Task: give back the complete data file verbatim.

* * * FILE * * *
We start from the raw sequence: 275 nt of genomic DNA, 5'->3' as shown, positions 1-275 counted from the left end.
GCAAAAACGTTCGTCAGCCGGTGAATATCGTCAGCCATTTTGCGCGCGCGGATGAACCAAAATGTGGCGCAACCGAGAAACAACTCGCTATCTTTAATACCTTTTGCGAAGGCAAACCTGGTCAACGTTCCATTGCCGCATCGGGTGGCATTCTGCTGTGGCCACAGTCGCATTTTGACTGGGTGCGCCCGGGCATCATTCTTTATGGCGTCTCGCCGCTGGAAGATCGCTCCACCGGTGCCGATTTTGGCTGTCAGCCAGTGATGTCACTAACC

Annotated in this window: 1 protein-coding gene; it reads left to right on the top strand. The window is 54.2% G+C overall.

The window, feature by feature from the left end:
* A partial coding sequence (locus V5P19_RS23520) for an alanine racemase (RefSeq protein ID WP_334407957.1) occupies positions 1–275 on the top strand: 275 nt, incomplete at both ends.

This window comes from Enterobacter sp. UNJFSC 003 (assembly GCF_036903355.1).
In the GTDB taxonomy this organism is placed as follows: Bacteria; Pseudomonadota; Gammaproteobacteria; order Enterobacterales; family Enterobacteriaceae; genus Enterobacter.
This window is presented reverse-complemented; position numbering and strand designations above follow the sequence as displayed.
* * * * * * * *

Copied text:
We start from the raw sequence: 275 nt of genomic DNA, 5'->3' as shown, positions 1-275 counted from the left end.
GCAAAAACGTTCGTCAGCCGGTGAATATCGTCAGCCATTTTGCGCGCGCGGATGAACCAAAATGTGGCGCAACCGAGAAACAACTCGCTATCTTTAATACCTTTTGCGAAGGCAAACCTGGTCAACGTTCCATTGCCGCATCGGGTGGCATTCTGCTGTGGCCACAGTCGCATTTTGACTGGGTGCGCCCGGGCATCATTCTTTATGGCGTCTCGCCGCTGGAAGATCGCTCCACCGGTGCCGATTTTGGCTGTCAGCCAGTGATGTCACTAACC

Annotated in this window: 1 protein-coding gene; it reads left to right on the top strand. The window is 54.2% G+C overall.

The window, feature by feature from the left end:
* A partial coding sequence (locus V5P19_RS23520) for an alanine racemase (RefSeq protein ID WP_334407957.1) occupies positions 1–275 on the top strand: 275 nt, incomplete at both ends.

This window comes from Enterobacter sp. UNJFSC 003 (assembly GCF_036903355.1).
In the GTDB taxonomy this organism is placed as follows: Bacteria; Pseudomonadota; Gammaproteobacteria; order Enterobacterales; family Enterobacteriaceae; genus Enterobacter.
This window is presented reverse-complemented; position numbering and strand designations above follow the sequence as displayed.